Monday, September 27, 2021

Running Wild(Manic)


Mania. Most people don’t understand it. The definition of mania is mental illness marked by periods of great excitement or euphoria, delusions, and overactivity. Common in people with bipolar disorder. But what does it look like to people on the outside? 

Most people probably won’t notice a case of hypomania, which is just a mild form of mania. But the problem is when people do notice something off, they ignore it. This leads to a greater problem. 

Most people in a manic episode don’t realize they are in a manic episode. You see, unlike what TV and movies portray, mania doesn’t just consist of staying up all night and cleaning. No, during a manic episode for me I obsess over different things. I don’t even know anything is wrong at first.

See, for me, it starts subtle. I have more energy. I sleep less, go out more, have that extra drink at dinner. Slowly, the euphoria takes over, I feel on top of the world. Nothing can hurt me. I take risks that I shouldn’t. I start drinking more. Spending money that I shouldn’t. Then the delusions start.

This is where my family starts to notice. I become paranoid, thinking people are out to get me. My mom tries to talk sense into me. I tell her nothing is wrong. In my mind it just confirms, everyone is out to get me. I get into trouble at work. I become quick tempered. I snap. I keep spending money I don’t have. Start hobbies I won’t see through. Get into unhealthy relationships. All the time pushing people away, thinking they are out to get me.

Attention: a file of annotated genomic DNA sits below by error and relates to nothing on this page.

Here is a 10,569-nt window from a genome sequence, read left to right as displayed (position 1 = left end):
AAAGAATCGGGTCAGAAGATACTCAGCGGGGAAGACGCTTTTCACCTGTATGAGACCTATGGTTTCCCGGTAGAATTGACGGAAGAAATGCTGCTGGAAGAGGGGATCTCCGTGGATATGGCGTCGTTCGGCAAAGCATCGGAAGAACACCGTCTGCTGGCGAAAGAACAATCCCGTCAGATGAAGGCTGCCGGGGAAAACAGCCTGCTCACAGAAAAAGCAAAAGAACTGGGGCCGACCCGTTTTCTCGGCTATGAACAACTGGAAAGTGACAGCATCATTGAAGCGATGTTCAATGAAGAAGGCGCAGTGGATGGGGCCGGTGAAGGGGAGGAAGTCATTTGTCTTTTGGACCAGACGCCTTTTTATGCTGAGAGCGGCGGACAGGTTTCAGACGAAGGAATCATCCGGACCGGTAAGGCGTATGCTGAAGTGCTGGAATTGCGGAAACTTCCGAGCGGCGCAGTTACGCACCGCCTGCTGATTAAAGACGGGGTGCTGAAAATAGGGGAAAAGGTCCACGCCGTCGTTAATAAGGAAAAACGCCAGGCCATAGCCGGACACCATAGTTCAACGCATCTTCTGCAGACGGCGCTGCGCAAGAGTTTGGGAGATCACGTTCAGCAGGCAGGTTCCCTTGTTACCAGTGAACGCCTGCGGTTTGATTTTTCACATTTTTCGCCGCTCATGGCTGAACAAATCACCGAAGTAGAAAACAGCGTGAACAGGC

This last time, my mania led to hallucinations. I thought a “shadow man” was out to get me. My journals are full of entries about him haunting me. I was scared, desperate. I finally reached out. With the help of my support system I received help. I started taking my medicine again. Slowly and with help of my support system I came down. 

Rebuilding what I wrecked is the hardest part of mania. When I start coming down, I realize the devastation my life is in. The shambles that I have to fix. This is what happens after mania for me, I slowly sink into depression. 

Mania is not like this for everyone. This does not mean I’m “crazy.” I have my struggles, but we all have our struggles. I denied and hid my mental illness for so long. Never admitting to it for fear of judgement. I have now realized that owning my mental illness, admitting I have struggles, can help someone realize they aren’t alone. That you don’t have to fear the stigma. 

My goal is to be a voice to help end the stigma of mental health. Even if that means making people uncomfortable by being so honest and open. Admitting you need help is the first step. And hopefully ending the judgement and having more resources available will be the last.

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